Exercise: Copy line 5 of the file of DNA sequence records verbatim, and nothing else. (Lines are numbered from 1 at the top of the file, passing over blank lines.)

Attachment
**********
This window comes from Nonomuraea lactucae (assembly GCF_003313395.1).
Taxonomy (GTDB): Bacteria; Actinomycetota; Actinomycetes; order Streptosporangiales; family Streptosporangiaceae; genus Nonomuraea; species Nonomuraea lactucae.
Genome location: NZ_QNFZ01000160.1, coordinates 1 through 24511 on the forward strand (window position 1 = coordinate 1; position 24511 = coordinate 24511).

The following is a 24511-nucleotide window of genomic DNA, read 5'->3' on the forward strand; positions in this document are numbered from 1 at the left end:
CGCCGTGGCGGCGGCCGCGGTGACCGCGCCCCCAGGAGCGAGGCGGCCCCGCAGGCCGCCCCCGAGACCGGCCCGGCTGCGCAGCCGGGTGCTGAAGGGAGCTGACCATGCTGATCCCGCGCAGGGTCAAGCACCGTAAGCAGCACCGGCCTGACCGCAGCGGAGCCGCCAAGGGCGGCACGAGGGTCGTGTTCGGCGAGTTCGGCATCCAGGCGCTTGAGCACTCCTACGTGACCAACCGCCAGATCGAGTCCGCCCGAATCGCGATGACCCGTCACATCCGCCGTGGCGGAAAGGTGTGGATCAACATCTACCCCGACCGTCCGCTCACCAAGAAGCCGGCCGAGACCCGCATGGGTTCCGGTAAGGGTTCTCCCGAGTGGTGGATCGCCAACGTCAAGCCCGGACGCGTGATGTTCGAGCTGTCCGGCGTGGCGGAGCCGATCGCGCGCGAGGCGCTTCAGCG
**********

CGCCGTGGCGGCGGCCGCGGTGACCGCGCCCCCAGGAGCGAGGCGGCCCCGCAGGCCGCCCCCGAGACCGGCCCGGCTGCGCAGCCGGGTGCTGAAGGGAGCTGACCATGCTGATCCCGCGCAGGGTCAAGCACCGTAAGCAGCACCGGCCTGACCGCAGCGGAGCCGCCAAGGGCGGCACGAGGGTCGTGTTCGGCGAGTTCGGCATCCAGGCGCTTGAGCACTCCTACGTGACCAACCGCCAGATCGAGTCCGCCCGAATCGCGATGACCCGTCACATCCGCCGTGGCGGAAAGGTGTGGATCAACATCTACCCCGACCGTCCGCTCACCAAGAAGCCGGCCGAGACCCGCATGGGTTCCGGTAAGGGTTCTCCCGAGTGGTGGATCGCCAACGTCAAGCCCGGACGCGTGATGTTCGAGCTGTCCGGCGTGGCGGAGCCGATCGCGCGCGAGGCGCTTCAGCG